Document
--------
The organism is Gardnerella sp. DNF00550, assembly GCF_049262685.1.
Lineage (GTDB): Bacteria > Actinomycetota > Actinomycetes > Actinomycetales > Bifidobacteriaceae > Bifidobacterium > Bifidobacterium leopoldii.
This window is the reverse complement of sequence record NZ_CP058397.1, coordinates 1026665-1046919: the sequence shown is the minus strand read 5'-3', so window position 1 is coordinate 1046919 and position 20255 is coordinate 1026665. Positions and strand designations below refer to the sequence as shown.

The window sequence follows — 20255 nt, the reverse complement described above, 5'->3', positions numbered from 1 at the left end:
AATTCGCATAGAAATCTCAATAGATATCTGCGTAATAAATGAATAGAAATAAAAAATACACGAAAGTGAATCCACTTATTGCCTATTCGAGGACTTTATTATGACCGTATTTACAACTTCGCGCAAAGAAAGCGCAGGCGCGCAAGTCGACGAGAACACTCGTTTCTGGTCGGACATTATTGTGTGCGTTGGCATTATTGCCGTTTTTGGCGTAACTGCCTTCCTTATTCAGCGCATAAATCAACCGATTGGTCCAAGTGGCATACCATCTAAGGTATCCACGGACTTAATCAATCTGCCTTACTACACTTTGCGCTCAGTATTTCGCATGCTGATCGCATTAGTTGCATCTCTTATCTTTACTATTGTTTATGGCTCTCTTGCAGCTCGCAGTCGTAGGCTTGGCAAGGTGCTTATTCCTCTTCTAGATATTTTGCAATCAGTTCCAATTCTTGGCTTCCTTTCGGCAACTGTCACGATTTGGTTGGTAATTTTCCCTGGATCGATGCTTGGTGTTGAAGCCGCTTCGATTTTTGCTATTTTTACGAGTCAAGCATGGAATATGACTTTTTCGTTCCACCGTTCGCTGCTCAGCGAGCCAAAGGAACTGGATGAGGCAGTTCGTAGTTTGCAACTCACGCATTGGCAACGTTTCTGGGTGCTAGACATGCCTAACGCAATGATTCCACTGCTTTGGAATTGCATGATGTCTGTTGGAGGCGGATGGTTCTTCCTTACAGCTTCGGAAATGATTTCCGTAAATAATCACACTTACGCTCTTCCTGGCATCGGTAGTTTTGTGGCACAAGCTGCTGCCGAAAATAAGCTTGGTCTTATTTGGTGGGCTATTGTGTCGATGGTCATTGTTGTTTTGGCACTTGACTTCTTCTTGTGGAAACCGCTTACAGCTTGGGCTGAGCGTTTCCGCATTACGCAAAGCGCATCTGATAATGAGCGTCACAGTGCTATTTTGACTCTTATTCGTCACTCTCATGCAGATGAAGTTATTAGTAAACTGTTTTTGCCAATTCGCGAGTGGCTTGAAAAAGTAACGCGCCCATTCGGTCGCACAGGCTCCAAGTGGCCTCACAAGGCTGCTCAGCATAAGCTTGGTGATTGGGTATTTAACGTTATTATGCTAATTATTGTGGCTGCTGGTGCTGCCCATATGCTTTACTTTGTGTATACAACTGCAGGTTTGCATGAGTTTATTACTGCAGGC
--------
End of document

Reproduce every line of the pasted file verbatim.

The organism is Gardnerella sp. DNF00550, assembly GCF_049262685.1.
Lineage (GTDB): Bacteria > Actinomycetota > Actinomycetes > Actinomycetales > Bifidobacteriaceae > Bifidobacterium > Bifidobacterium leopoldii.
This window is the reverse complement of sequence record NZ_CP058397.1, coordinates 1026665-1046919: the sequence shown is the minus strand read 5'-3', so window position 1 is coordinate 1046919 and position 20255 is coordinate 1026665. Positions and strand designations below refer to the sequence as shown.

The window sequence follows — 20255 nt, the reverse complement described above, 5'->3', positions numbered from 1 at the left end:
AATTCGCATAGAAATCTCAATAGATATCTGCGTAATAAATGAATAGAAATAAAAAATACACGAAAGTGAATCCACTTATTGCCTATTCGAGGACTTTATTATGACCGTATTTACAACTTCGCGCAAAGAAAGCGCAGGCGCGCAAGTCGACGAGAACACTCGTTTCTGGTCGGACATTATTGTGTGCGTTGGCATTATTGCCGTTTTTGGCGTAACTGCCTTCCTTATTCAGCGCATAAATCAACCGATTGGTCCAAGTGGCATACCATCTAAGGTATCCACGGACTTAATCAATCTGCCTTACTACACTTTGCGCTCAGTATTTCGCATGCTGATCGCATTAGTTGCATCTCTTATCTTTACTATTGTTTATGGCTCTCTTGCAGCTCGCAGTCGTAGGCTTGGCAAGGTGCTTATTCCTCTTCTAGATATTTTGCAATCAGTTCCAATTCTTGGCTTCCTTTCGGCAACTGTCACGATTTGGTTGGTAATTTTCCCTGGATCGATGCTTGGTGTTGAAGCCGCTTCGATTTTTGCTATTTTTACGAGTCAAGCATGGAATATGACTTTTTCGTTCCACCGTTCGCTGCTCAGCGAGCCAAAGGAACTGGATGAGGCAGTTCGTAGTTTGCAACTCACGCATTGGCAACGTTTCTGGGTGCTAGACATGCCTAACGCAATGATTCCACTGCTTTGGAATTGCATGATGTCTGTTGGAGGCGGATGGTTCTTCCTTACAGCTTCGGAAATGATTTCCGTAAATAATCACACTTACGCTCTTCCTGGCATCGGTAGTTTTGTGGCACAAGCTGCTGCCGAAAATAAGCTTGGTCTTATTTGGTGGGCTATTGTGTCGATGGTCATTGTTGTTTTGGCACTTGACTTCTTCTTGTGGAAACCGCTTACAGCTTGGGCTGAGCGTTTCCGCATTACGCAAAGCGCATCTGATAATGAGCGTCACAGTGCTATTTTGACTCTTATTCGTCACTCTCATGCAGATGAAGTTATTAGTAAACTGTTTTTGCCAATTCGCGAGTGGCTTGAAAAAGTAACGCGCCCATTCGGTCGCACAGGCTCCAAGTGGCCTCACAAGGCTGCTCAGCATAAGCTTGGTGATTGGGTATTTAACGTTATTATGCTAATTATTGTGGCTGCTGGTGCTGCCCATATGCTTTACTTTGTGTATACAACTGCAGGTTTGCATGAGTTTATTACTGCAGGC